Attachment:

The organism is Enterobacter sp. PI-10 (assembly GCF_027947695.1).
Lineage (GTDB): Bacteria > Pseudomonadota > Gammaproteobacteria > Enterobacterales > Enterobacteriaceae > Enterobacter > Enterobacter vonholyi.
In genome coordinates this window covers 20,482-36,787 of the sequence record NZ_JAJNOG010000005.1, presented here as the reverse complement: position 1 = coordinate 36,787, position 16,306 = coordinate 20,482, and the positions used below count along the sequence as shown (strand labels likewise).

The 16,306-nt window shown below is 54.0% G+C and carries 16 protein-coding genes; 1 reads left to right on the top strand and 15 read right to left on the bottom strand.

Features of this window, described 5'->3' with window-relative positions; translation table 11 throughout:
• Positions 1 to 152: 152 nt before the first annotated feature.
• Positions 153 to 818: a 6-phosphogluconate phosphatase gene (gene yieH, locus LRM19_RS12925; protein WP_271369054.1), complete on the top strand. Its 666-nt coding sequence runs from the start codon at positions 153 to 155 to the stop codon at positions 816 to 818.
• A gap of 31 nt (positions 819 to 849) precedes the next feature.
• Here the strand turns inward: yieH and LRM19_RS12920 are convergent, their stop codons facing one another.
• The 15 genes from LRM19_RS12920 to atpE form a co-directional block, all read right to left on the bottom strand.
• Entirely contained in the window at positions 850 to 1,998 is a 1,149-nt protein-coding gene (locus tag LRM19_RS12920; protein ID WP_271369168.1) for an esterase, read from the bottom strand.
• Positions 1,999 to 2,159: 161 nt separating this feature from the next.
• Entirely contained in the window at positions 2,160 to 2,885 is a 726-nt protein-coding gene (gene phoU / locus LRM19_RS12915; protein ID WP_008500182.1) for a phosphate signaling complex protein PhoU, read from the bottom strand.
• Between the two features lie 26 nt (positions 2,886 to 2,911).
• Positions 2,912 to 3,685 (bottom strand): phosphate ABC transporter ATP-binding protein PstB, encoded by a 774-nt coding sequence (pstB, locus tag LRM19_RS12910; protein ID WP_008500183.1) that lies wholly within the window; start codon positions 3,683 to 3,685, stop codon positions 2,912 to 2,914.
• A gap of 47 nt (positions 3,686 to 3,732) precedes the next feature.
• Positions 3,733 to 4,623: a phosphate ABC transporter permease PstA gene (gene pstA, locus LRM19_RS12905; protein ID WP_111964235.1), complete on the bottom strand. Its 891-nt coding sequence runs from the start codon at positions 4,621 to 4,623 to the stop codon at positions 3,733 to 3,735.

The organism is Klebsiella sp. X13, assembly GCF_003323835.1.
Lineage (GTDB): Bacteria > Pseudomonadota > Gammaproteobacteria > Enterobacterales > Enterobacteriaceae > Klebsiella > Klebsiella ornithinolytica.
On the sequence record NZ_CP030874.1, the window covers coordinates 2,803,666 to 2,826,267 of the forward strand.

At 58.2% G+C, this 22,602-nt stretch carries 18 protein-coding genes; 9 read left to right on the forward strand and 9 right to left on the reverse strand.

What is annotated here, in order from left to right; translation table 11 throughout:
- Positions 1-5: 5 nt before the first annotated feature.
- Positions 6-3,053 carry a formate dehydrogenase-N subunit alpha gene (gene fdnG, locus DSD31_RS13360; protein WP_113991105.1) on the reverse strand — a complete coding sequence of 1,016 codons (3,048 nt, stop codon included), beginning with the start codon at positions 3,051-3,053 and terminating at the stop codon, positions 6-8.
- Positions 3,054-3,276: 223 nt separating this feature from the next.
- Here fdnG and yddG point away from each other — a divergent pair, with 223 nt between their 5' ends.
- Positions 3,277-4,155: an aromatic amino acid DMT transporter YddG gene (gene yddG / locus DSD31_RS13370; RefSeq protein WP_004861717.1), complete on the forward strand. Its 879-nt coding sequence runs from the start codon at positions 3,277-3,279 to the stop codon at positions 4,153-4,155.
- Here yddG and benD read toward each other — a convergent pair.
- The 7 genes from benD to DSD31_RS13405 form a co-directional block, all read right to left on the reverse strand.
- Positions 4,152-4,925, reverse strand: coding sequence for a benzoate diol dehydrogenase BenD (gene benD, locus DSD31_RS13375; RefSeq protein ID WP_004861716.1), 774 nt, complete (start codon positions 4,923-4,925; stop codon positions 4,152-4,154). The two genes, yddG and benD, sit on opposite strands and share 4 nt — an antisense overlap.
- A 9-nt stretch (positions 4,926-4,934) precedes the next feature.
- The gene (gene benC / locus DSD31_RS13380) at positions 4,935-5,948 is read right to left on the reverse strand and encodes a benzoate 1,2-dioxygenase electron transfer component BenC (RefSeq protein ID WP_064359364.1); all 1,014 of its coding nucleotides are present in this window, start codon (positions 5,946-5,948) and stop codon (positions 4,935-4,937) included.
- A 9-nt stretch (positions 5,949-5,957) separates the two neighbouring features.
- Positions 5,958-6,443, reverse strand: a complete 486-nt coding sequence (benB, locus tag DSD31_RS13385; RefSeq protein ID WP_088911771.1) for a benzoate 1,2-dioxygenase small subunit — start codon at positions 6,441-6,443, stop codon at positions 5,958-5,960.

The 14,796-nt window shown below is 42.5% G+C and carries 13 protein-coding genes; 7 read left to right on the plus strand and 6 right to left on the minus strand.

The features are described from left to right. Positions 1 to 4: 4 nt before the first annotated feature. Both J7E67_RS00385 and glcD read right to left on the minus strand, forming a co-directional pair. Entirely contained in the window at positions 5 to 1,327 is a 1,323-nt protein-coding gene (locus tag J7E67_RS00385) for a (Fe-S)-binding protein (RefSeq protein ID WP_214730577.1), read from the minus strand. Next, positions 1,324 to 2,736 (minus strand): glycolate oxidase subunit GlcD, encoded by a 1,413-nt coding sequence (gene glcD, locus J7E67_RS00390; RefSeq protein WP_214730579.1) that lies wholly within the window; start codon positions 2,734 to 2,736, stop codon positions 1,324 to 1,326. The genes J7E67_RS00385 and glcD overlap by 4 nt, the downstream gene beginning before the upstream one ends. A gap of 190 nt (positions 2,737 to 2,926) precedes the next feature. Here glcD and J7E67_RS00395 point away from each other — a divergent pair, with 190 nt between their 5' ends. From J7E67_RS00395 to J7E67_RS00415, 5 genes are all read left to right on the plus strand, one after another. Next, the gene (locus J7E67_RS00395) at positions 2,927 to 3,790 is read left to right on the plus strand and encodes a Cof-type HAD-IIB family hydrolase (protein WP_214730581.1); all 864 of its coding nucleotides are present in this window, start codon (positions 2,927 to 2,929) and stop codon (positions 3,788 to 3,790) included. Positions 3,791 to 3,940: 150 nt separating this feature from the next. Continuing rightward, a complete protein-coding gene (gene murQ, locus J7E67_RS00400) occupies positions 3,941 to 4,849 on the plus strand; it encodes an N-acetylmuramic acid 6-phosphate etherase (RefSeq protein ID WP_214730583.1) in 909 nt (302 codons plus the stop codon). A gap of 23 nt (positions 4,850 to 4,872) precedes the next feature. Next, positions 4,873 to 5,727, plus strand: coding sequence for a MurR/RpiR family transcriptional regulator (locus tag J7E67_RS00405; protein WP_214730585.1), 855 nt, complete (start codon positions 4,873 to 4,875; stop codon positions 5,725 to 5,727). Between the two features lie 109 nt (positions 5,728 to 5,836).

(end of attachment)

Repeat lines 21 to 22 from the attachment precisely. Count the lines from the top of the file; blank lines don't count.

At 58.2% G+C, this 22,602-nt stretch carries 18 protein-coding genes; 9 read left to right on the forward strand and 9 right to left on the reverse strand.

What is annotated here, in order from left to right; translation table 11 throughout: